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Tuesday, September 1, 2015
- A double-barrelled ‘coup de théâtre’ – advanced, then postponed, elections within days – has disoriented a polity accustomed to grappling passively with their Prime Minister’s backstage intrigues. But the ‘Theatre of the Absurd’ played outwardly by the “virtuoso of Israeli politics” conceals a deep need for stability.
The man who, behind the scene, orchestrated the demise of his own government made another abrupt about-face.
In darkness, literally hours before the final reading of the law scheduled on Tuesday to enact the dissolution of the Knesset parliament and to set early elections in motion, Prime Minister Benjamin Netanyahu had a sudden change of heart.
At dawn, he reached a surprise agreement with Shaul Mofaz, head of the opposition as freshly-nominated chairman of the centre-right Kadima party, formed a national unity government, and simply re-scheduled the general election to its original date, October 2013.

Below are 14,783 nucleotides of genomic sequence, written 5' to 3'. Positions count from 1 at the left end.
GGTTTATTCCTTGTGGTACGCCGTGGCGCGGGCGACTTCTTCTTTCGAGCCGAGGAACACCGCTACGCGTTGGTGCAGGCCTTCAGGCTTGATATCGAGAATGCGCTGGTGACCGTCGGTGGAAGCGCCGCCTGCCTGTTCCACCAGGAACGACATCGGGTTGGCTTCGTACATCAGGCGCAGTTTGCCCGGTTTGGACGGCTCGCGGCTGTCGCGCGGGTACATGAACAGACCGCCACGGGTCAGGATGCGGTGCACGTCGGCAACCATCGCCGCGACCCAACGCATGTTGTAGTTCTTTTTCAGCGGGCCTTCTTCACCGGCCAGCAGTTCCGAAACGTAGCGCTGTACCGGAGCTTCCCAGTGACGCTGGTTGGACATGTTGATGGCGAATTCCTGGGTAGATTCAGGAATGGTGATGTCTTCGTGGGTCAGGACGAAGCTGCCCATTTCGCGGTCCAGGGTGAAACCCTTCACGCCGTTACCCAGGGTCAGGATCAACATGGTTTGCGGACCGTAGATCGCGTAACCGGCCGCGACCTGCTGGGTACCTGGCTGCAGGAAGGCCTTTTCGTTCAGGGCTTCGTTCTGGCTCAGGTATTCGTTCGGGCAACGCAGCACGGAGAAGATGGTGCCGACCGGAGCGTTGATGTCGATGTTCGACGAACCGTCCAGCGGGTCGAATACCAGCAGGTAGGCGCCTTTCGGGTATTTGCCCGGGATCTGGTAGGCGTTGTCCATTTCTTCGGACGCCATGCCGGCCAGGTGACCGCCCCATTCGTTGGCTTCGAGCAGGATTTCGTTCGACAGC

Under the agreement, the 28-seat party, the largest of the current parliament, joined forces with Netanyahu’s Likud-led coalition and committed to supporting its policies through the end of its full four- year term. Mofaz was anointed deputy premier in the new 32-tentacle government.
A former chief of staff and defence minister during the second Intifadah uprising (2000-2005), Mofaz will also serve in the inner security cabinet that devises strategic policies; Kadima legislators will chair the Foreign Affairs and Defence, and Economics committees.
Twice in days, Israel’s polity was shaken to its very core. Last week, out of the blue by all accounts, general elections were advanced.
Coalition partners and opponents alike found it hard to decipher the motive which prompted Netanyahu’s decision – but jumped on the electioneering bandwagon without asking questions.
Caught in the frenzy of campaigning for their political survival, politicians of all persuasions didn’t bother reflecting on the necessity of advanced elections. After all, Netanyahu’s government radiated strength and stability; polls uniformly predicted the would-be incumbent’s hand-down victory.